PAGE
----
Editor's note: Dragon Models USA is the Fine Molds Models Importer in the USofA but this review author provided his own kit, out of pocket, for this review. The kit is currently very difficult to find on the retail market.
- Superbly engineered kit, very little filling or correcting will be needed.
- Best kit of this subject ever released.
- Expensive, now increasingly hard to acquire. (I apologise for teasing you with the review)
- Instructions in Japanese (note: may not actually be a con if you *are* Japanese)
A pricy kit but you get what you pay for in this case. Given the cost and the fact that viable alternatives are around, this not for a casual SW fan or model builder. Instead, this kit is for somebody who wants to do a really nice job on a Y-Wing fighter with a maximum of detail and a minimum of grief.
Although I’ve done one or two sci-fi kits in the past I’ve never really identified as a sci-fi modeller until recently. Ushering me into this new territory were word of mouth reports on the quality of Fine Molds Star Wars kits. I’d noticed that they were the only mainstream kits from the SW universe actually made to a published scale, for example. Given all that—and seeing some of the work done by others I was finally drawn to whatever side of the Force Fine Molds inhabits.
Acquiring a copy of a Fine Molds kit is NOT cheap...as of this writing they’re still available in numbers, but often at angry mob, pitchfork and torch riot inducing prices. A copy of FM’s Tie interceptor (same scale, roughly the same MSRP as the Y-wing) is presently at my LHS for about $60 with torn plastic, and a damaged box. Hobby Link Japan seems to have the best overall prices for my (Canadian) money and shipping. Not knowing this at the time, I ended up buying my kit from EBay, which with shipping came to about $50...*sigh*.
Right off the bat, let me apologise for no having any in-box or in-progress pictures, but I didn’t decide to write this review until long after the build was finished. In any case, its contents are well documented elsewhere (see “other reviews”, below), and most of what I’d provide would be redundant. Anyway, what you get is 4 light grey spurs in two bags with one sprue of clear parts, a splendid full colour glossy sheet for a painting guide with three options, each from the original (“Episode IV”) Star Wars film, an A4 sized booklet with 20 step instructions.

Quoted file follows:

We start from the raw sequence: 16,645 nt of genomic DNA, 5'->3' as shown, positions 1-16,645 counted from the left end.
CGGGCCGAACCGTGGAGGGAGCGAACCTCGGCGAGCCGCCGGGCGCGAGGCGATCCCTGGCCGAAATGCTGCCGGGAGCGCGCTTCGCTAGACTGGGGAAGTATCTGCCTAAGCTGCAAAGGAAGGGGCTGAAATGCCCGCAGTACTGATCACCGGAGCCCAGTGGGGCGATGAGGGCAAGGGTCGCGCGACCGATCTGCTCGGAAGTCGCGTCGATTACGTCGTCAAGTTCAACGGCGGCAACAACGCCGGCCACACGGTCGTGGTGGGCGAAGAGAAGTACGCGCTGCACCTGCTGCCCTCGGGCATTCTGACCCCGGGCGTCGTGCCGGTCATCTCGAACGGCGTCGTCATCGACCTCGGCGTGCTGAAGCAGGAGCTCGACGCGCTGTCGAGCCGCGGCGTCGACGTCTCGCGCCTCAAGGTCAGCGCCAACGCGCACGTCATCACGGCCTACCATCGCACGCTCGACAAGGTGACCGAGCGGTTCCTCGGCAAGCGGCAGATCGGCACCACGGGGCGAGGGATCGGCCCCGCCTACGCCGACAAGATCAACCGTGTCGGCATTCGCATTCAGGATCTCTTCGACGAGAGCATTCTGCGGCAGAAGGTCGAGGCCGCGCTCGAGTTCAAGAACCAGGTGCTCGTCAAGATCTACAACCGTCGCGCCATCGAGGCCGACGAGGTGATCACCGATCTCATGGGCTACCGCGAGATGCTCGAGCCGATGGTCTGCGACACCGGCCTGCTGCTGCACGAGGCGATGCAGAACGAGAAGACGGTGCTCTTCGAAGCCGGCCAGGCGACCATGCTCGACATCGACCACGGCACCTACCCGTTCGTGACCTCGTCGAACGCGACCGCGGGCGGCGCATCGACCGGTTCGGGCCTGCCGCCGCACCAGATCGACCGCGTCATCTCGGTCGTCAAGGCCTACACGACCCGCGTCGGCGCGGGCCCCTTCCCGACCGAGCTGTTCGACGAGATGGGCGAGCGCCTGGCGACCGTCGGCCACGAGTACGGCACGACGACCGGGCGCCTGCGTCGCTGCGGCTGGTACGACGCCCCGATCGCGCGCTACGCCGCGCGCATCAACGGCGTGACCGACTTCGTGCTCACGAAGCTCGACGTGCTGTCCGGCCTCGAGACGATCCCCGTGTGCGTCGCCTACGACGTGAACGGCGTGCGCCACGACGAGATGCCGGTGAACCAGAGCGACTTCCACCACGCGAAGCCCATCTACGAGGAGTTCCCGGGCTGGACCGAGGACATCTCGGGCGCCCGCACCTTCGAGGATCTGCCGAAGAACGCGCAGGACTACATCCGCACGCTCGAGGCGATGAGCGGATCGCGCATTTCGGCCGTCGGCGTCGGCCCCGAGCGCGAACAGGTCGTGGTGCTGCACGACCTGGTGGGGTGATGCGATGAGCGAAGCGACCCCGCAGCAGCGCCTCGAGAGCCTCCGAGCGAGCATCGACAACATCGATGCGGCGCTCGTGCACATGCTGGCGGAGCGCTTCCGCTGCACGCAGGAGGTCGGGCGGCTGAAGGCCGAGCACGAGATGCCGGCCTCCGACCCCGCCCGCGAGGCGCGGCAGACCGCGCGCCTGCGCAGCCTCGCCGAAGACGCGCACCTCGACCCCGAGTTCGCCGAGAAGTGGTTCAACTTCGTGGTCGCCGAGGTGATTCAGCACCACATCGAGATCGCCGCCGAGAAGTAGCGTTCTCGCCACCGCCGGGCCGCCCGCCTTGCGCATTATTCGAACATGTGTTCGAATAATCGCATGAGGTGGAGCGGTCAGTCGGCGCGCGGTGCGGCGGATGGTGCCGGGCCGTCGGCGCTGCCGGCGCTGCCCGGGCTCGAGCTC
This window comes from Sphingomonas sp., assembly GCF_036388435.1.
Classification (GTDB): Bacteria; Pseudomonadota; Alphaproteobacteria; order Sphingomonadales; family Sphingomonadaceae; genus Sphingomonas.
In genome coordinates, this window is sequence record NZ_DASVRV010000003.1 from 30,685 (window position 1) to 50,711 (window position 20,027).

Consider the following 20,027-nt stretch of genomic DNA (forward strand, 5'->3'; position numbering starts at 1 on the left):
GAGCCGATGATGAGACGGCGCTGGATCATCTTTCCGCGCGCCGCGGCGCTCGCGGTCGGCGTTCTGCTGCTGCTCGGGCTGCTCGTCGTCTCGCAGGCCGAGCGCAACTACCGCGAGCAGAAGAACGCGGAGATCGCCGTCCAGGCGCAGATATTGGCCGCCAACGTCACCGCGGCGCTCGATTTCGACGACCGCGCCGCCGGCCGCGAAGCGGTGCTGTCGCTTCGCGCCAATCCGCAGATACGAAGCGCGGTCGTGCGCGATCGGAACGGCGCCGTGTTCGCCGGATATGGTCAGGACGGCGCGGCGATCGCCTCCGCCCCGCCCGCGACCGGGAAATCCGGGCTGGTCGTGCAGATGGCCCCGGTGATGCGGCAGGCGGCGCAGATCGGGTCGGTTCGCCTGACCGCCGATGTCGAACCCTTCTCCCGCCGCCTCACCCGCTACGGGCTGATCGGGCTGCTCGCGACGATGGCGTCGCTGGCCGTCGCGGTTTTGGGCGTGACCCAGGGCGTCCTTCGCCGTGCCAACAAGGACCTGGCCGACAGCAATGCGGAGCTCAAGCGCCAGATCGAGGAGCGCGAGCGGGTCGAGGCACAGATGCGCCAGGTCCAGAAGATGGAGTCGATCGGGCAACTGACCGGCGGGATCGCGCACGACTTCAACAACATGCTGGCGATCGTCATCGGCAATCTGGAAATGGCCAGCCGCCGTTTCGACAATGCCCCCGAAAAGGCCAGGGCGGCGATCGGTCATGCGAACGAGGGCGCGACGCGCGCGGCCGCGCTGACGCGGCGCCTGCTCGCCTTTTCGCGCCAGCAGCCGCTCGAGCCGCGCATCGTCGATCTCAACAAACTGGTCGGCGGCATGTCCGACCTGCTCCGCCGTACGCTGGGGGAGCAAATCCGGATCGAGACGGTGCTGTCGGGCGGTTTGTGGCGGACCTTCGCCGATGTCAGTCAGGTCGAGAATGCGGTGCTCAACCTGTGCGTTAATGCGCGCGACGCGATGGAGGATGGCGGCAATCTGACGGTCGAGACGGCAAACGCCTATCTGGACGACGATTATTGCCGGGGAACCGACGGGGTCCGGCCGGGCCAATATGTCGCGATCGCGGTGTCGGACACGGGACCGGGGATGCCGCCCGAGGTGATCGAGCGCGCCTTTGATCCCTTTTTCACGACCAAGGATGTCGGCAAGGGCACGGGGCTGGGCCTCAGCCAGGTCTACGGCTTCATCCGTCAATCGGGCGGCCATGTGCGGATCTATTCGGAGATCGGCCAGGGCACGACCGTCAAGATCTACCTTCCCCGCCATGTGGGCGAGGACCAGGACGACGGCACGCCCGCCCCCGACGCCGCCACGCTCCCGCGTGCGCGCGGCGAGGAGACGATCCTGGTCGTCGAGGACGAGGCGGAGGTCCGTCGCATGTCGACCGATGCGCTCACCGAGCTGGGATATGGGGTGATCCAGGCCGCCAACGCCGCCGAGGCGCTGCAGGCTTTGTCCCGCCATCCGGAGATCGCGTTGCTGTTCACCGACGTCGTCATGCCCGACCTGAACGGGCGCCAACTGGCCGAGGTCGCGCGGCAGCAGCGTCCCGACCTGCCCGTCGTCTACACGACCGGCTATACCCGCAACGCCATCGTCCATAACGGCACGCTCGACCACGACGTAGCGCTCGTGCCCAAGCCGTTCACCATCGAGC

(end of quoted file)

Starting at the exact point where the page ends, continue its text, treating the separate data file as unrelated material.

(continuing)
Speaking of instructions, most of those provided in this kit are in Japanese—a severe oversight for such an otherwise top-notch kit, and apparently a normal thing for FM. Much of the problem is mitigated by the liberal use of pictorial content and the fact that most modellers will have plenty of experience with such kits. I managed to get through pretty well with a minimum of fuss, but if you’re desperate Hobby Link Japan provides English translations of the X-Wing fighter instructions which may prove insightful. What’s not translated there is the large block of text in the cover and first inside page - the one with the A-wing and B-wing fighters. The one that excited me with the possibility of some funky new kits in the future, however unlikely that could be.
Anyway, onto the build....
In keeping with tradition since time immemorial, constructions begin with the cockpit. Detail here is fairly standard for a 1/72 scale kit, featuring a tub with enough detail to satisfy most people, but never enough to do it for the true rivet counter. A pilot figure is included, along with appropriate helmet decals for each of the three craft you can model. I took some liberty here, replicating the big ‘bubble’ lights I saw in the film with dabs of Krystal Klear under lots of red and yellow painted dots. Oh and there’s a decal for the front control panel. I was a bit unclear on its orientation, so like a normal person I decided not to fret over it and just stuck it on any old way. It’s practically invisible once completed, anyway.